Hot springs can be found across Greece, historically one of the most famed was the Thermopylae, hot sulphur springs. These were thought to be the Hot Gates and as such the entrance to Hades. The site was first associated with the cult of Demeter but later Greek myths associate him with Heracles. Here it is said to have jumped in of wash of the poison from the Hydra which had attached to his cloak. This is why the spring became hot and sulphurous. The springs still arise but no structure exists around them.
In Southwestern Greece is the Kaiafas Thermal Spring which have unlike the above been developed into a spa town. Arising in a natural cave at the foot of Mount Laphithas, historically, here the Angrides, cave dwelling nymphs were found and people would pray at the waters hoping to be relieved of leprosy, which the nymphs could cure. The waters which have a temperature around 340C are rich in sulphur compounds and are thought to be good for musculosketal diseases. In 1907 a spa facility was established outside the mouth of the cave which still provides healing support today.
Greece is a country whose ancient wells continue to provide spiritual and physical healing into the modern age.
The best recorded holy well in the Cambridgeshire is that of St. Audry’s Well (TL 540 801). It is noted in the 12th century that a spring arose at the place where the saint was first buried
St Audry or rather Ethelreda or Æthelthryth was an Anglo Saxon saint who was a 7th century East Anglian princess, one of four saintly daughters of Anna, queen of Northumbria and Abbess of Ely. Interestingly she was born at Exning in Suffolk where a well is also associated with her. She died and was buried at Ely and it is recorded by Bede that when her body was disinterred her body was uncorrupt as such her powers and clothes were said to have special powers. She was reburied in the Cathedral and her shrine remained until the reformation. She is best known for the term tawdry for rubbish, a term which derived from the poor quality clothing sold at fairs on her feast days.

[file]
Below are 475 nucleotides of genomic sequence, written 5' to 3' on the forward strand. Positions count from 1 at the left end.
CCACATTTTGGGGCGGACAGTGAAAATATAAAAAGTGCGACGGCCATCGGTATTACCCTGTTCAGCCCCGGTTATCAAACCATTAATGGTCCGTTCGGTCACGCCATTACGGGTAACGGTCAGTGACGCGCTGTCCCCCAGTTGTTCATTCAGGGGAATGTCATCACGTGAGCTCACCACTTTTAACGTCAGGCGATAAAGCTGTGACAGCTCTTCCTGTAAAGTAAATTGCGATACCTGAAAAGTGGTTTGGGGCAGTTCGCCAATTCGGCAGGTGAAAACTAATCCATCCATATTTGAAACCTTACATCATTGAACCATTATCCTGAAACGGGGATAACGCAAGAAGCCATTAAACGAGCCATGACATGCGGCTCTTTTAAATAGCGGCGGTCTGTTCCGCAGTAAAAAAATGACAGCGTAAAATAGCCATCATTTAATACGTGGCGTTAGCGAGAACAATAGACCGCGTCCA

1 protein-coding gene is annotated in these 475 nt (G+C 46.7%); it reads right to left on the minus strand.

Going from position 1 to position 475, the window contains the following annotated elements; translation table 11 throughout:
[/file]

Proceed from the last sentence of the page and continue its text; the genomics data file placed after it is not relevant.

In the 12th century it is reported that:
“If any sick people take a drink from this spring, or have been sprinkled with its water, it is reported that they subsequently recover their original vigour…. in account of her merits, are acquainted with remedies and assiduous in curing the sick”.
It is noted that the monks made the spring site into a pit like cistern so that they could collect some of their water. Several miracles are associated with the well. One tells how a blind woman washing her face and eyes became able to see, how a man travelled from Northamptonshire to be healed and found the door locked. He was apparently barred entrance and was told that there was no bucket at the well and nothing to collect it with. He did not take no as an answer and so barged his way in where he found the well overflowing into the courtyard and thus cupped some water into his hands. He evoked the saint’s name and as he did so begin to recover. Another story tells how a woman fell into the well after accidently being pushed in by a crowd at the well. She was apparently left in the water for two hours and was found still alive by the monks.
The established site of the well is at Barton Farm to the east of the Cathedral. The site is shown on a Moore’s map of the fens dated in 1684 shown as St. Aldreth’s Well. According to Hippisley-Coxe in his 1973 Haunted Britain this site still survived as a muddy pool in a clump of elms near Barton Farm. The spring fills a small tree lined pool on the edge of the grounds of Ely’s Cathedral School, which has absorbed Barton Farm, and the Golf course. There does not appear to be any evidence of fabric but at some point, some brickwork has been used to create a channel to allow the water to flow way showing that the spring is still active.
Conversely the metrical Life and Miracles of St Æthelthryth by Gregory of Ely, c.1120 states that ‘the holy precinct of the church includes a spring’, but does not identify this as a holy well; the original grave of St Audrey lay: